The training and support from Turkey proved invaluable for Azerbaijan as it allowed it to utilise tactics in order to achieve the objective of regaining the strategic enclave of Nagorno-Karabakh. More importantly, Russia’s defense system, the S-400 (the Russian jewel) has been exposed by Turkish military drone attacks in Syria and now in the Caucuses. The Armenians stood little chance against the Azeris in terms of technological military edge as most of their weapons are Russian made, with a considerable quantity of the arsenal from the Soviet era. This left Russia exposed as it was unable to quickly increase support to the Armenian forces in the enclave and thwart the pressure from Azerbaijan. Russia as a result turned to brokering a ceasefire deal and imposed this upon the Armenian Prime Minister Nikol Pashinyan, who called the deal “incredibly painful both for me and both for our people.” Instead, Russia ensured its peacekeepers will resource 16 observational posts in the region after Armenian withdrawals are complete.
Armenian Losses are Azerbaijan’s Gains
Nagorno-Karabakh is a mountainous enclave which Azerbaijan lost to ethnic Armenians back in 1994. This victory now reverses much of this and is seen as correcting a historical wrong for the Azeris. The Nagorno-Karabakh conflict disrupted Azerbaijan’s oil flows from Baku to the international markets and capturing this region from Armenia finally brings an end to the painful geopolitical chapter.
Nagorno-Karabakh and its surrounding areas retain much strategic value. Armenia backed the separatist government when the Soviet Union was collapsing in 1991 as they were ethnic Armenians. But Armenia never had the capability to support the ethnic Armenians there. As Russia began to secure its former republics when Vladamir Putin emerged as leader in 1999 Russia supplied the Armenaians with diplomatic, economic and military help in order to safeguard Russian interests. For Russia this area became even more important as Azerbaijan received recognition and support from the West who were also looking to gain influence within the former Soviet territory.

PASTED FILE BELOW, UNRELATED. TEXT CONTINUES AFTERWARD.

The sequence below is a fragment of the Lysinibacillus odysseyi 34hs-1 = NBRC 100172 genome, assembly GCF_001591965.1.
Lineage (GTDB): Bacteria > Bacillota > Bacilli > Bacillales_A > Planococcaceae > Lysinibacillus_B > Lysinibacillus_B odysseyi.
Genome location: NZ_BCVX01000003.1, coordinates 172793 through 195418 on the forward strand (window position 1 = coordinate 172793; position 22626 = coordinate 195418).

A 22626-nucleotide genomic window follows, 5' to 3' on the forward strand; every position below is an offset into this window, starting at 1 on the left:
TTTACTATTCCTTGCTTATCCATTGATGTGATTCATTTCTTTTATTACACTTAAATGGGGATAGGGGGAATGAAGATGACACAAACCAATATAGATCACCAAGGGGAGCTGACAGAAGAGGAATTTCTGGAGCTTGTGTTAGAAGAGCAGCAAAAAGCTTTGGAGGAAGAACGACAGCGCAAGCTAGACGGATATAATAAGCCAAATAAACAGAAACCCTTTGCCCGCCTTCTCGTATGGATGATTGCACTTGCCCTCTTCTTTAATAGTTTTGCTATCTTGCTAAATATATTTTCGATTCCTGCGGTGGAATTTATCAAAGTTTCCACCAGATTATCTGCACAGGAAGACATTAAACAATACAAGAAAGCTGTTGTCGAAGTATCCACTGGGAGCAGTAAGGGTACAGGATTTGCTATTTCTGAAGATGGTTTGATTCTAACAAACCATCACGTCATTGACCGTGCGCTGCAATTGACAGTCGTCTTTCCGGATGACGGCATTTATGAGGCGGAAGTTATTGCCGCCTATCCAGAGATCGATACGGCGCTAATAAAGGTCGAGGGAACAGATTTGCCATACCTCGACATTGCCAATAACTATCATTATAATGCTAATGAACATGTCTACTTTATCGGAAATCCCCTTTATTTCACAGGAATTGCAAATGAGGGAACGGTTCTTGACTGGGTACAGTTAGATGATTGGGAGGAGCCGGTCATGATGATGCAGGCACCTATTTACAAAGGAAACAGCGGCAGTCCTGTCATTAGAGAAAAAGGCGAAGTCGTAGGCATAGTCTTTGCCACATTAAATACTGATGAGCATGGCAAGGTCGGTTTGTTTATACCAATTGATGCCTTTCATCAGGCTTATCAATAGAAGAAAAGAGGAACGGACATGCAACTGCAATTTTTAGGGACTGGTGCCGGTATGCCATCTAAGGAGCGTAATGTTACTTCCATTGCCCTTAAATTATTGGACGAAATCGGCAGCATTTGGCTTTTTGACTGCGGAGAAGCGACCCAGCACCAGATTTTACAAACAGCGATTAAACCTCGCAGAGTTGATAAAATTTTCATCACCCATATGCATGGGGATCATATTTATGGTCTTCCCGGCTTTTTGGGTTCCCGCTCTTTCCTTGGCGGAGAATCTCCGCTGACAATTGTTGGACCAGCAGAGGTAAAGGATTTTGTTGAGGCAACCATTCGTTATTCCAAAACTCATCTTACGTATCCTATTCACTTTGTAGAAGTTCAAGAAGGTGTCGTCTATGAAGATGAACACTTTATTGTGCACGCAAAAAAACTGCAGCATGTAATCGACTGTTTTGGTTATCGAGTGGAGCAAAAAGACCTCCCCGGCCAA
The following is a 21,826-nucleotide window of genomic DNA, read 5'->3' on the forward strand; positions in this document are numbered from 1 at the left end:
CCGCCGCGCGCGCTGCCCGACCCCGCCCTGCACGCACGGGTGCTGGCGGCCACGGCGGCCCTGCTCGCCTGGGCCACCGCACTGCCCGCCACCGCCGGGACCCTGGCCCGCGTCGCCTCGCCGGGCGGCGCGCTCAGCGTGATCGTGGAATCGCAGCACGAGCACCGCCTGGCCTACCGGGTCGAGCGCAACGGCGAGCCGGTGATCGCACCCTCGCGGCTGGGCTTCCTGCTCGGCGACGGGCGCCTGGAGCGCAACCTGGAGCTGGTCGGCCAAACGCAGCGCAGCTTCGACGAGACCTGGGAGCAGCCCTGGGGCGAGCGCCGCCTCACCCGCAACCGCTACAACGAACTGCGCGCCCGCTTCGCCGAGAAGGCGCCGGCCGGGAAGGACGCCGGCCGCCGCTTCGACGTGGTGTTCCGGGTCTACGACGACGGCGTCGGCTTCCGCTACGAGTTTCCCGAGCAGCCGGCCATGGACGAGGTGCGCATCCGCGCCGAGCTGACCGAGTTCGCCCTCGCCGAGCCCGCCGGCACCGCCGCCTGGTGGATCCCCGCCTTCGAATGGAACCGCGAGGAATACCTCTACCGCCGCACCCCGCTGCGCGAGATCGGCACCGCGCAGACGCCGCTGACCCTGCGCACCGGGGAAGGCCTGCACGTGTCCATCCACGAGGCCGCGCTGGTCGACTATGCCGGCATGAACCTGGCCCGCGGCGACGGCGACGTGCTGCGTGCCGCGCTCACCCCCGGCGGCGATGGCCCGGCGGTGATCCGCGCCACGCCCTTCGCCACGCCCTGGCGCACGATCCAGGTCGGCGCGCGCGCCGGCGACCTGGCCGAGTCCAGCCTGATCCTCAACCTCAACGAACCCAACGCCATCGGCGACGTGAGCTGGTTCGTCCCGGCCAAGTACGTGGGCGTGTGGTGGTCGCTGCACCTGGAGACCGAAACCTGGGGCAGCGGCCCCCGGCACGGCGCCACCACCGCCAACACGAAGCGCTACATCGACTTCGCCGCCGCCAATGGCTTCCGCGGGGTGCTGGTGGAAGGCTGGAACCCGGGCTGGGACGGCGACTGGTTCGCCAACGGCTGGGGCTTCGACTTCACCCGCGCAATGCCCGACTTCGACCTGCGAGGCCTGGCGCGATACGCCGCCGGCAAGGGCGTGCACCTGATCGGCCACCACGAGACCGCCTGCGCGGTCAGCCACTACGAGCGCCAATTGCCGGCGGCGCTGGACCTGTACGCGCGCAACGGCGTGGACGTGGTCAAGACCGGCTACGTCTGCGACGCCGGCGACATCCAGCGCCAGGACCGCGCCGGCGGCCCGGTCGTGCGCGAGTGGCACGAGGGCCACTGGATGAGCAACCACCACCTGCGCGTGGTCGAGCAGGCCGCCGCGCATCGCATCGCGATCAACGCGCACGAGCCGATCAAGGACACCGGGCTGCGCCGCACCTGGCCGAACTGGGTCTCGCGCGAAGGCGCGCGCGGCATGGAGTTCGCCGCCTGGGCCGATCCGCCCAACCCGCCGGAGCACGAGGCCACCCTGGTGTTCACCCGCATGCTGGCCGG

There are a number of ramifications both for the regional and international powers with this new geopolitical development.
Firstly, for Azerbaijan this victory gives it the strategic space to secure its oil profits from the Caspian Sea since there would be no more conflict spilling from the enclave into the narrow 60 mile choke point called the “Ganja gap.”
Secondly, for Turkey this victory helped it to increase it neo-ottoman footprint and now becomes the latest international issue Turkey has played a central role in resolving. After the Azeris triumph Turkey can increase its commitment and influence over the Baku-Tbilisi-Ceyhan pipeline.
Thirdly, this is a major victory for Europe who has for long been looking to reduce its dependency on Russian energy. With the Azeri victory, energy from Caspian can now easily flow to European markets without disruptions.
Fourthly, for Russia, the whole debacle is a major setback since it would reduce its monopoly of energy towards Europe. It also means, due to Azerbaijan’s victory, western interference will increase in the region which has long been the US strategy since the collapse of the Soviet Union. The Armenian public reacted with dismay at the ceasefire deal calling the Prime Minister a traitor for agreeing to such an agreement. It is very likely the US will try to exploit the fragile political situation in Armenia and try to weaken Russia’s control over Armenia.
Russia now faces serious problems in its periphery and the Nagorno-Karabakh is just the latest setback